The fight itself was blur in the middle of a day that consisted of lots of waiting. I felt super lucky that I my fight was at the top of the card because I have a tendency towards impatience and just wanted it to be done. It was also nice to be out of the green room and away from all the anxiety coming off all the other fighters anticipating their turn. I did start to get nervous while I was warming and started to worry about getting to tired because my coach/future brother in law kept pushing me. I was also trying not to agitate my left hamstring which I conveniently pulled two days before. When it was finally time to be on deck, I felt ready. My coach gave me one last pep talk and told me that I had done everything I could do to succeed and there was nothing left but to go out there and give it my all.
Time has not really made too much sense for some time now and the fight was the weirdest space of time. It was simultaneously super fast and painfully slow. After the first round, I was dead. The amount of running and padwork and what I thought was a decent level of cardio didn’t matter. It wasn’t a match for the adrenaline dump which was different from the one’s I get from competing at BJJ. I just felt so tired and it took everything I had to keep going. The only good thing about the adrenaline is that getting hit didn’t actually hurt while it was happening. The fight went the distance and I won via split decision. I think the first round could have gone either way, the second was my opponents, and I think I got the third. I haven’t really watched the fight again since the day after but that sounds about right. I just remember Chis telling me before the last round, “It’s just two more minutes, it’s nothing. Two minutes! You can do this!” I think that’s what powered me through the last round. Winning, especially in muay thai, which is a sport that I haven’t dedicated myself to like I have jiu jitsu, was surreal. It felt really good to win and to see all that hardwork pay off.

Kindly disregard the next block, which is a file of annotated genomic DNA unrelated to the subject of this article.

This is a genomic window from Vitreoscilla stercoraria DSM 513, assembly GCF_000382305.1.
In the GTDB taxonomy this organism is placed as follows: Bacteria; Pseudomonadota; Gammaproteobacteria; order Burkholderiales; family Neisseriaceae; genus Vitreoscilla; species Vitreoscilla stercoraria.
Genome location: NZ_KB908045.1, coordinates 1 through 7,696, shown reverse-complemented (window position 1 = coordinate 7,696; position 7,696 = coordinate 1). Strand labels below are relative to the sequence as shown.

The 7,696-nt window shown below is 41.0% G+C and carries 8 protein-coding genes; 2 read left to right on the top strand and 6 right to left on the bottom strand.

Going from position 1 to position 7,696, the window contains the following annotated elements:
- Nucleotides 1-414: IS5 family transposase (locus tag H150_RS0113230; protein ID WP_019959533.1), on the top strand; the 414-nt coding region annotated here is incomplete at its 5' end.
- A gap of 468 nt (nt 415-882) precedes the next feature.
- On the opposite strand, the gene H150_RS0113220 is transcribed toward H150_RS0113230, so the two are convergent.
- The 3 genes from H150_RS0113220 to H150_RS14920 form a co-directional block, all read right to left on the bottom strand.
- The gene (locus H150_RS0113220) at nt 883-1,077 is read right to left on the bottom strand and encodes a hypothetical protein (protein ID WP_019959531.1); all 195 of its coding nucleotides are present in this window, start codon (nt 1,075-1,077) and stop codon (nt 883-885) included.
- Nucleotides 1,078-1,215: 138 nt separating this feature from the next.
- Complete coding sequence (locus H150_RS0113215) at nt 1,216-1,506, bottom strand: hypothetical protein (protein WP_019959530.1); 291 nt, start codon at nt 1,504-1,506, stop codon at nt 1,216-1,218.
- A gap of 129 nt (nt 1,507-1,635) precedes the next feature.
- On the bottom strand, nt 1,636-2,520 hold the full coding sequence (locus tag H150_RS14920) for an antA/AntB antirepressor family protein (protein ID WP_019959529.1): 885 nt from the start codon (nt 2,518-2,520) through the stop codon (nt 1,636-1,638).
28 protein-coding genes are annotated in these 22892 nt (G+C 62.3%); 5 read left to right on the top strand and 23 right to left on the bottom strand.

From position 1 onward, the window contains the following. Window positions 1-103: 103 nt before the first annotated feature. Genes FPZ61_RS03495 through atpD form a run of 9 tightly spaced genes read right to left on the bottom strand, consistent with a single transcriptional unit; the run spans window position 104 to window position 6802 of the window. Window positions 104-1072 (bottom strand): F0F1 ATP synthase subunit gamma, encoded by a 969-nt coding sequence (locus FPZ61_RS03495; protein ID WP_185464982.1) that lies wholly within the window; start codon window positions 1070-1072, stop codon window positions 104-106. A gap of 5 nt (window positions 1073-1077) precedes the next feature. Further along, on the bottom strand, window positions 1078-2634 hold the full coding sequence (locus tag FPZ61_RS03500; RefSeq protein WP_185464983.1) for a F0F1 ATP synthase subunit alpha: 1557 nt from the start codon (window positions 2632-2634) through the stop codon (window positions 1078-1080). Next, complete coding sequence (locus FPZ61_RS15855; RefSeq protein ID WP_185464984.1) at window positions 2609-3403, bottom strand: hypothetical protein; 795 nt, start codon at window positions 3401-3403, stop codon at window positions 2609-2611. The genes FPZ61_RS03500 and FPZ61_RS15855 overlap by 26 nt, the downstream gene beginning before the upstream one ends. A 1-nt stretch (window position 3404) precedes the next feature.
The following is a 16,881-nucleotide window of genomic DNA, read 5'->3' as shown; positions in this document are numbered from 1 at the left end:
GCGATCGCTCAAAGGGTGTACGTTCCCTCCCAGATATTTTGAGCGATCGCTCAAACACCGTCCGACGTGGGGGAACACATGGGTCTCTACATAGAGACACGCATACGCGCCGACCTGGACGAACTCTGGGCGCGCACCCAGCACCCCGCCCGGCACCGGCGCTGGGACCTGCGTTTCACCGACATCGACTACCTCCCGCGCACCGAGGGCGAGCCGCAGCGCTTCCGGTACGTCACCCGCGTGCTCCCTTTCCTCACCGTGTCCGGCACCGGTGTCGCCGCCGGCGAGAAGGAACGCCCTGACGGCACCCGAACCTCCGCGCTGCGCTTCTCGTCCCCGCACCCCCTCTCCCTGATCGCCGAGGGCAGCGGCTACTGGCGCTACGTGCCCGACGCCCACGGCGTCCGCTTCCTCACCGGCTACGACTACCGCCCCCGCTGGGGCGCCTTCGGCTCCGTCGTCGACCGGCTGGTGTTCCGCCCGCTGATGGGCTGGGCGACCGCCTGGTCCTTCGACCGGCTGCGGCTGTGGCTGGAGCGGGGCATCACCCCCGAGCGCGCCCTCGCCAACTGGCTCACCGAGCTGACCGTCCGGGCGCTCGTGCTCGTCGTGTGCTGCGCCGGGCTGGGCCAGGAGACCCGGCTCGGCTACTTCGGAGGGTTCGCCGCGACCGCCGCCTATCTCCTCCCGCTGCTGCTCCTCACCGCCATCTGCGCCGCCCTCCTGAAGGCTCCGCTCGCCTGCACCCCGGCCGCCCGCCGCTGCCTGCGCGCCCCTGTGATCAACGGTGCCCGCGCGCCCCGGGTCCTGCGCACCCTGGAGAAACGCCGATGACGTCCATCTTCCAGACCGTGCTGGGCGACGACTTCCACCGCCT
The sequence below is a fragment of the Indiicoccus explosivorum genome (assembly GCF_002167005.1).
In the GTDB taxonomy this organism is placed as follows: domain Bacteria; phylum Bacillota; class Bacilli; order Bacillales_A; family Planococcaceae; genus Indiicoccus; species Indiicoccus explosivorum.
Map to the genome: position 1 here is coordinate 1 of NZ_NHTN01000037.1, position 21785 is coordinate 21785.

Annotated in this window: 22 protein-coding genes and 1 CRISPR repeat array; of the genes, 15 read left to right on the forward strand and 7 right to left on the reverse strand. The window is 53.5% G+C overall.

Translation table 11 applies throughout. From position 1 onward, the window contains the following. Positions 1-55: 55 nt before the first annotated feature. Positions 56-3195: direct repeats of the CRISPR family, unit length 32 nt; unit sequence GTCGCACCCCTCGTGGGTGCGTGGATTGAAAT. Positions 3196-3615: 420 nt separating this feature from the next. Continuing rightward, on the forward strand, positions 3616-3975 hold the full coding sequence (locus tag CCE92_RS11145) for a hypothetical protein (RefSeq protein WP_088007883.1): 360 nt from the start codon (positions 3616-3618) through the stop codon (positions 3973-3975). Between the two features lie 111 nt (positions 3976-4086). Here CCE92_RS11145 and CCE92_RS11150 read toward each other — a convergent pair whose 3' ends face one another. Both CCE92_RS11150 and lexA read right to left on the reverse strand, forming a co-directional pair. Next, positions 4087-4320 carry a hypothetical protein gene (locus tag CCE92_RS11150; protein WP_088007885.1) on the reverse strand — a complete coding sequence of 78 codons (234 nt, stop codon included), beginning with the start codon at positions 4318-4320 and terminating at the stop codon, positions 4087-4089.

I hope I can fight again this year and try to better collect my thoughts to talk about how training totally changed my mindset towards a lot of things. One of those things was that I felt an increased sense of gratitude. I felt so grateful for all the opportunities that made up the minutiae of everyday life. I was grateful for my health, my gym, training partners, the fight, my opponenet, my family. I don’t know. I felt super emotional the whole time and wanted to cry because I just loved and appreciated everyone in my life so much more. All of the trivial stuff just melted away and it was freeing.
For now, I’m looking forward to competing next month and continuing to work on the holes in my game and trying to apply the muay thai mindset to jiu jitsu.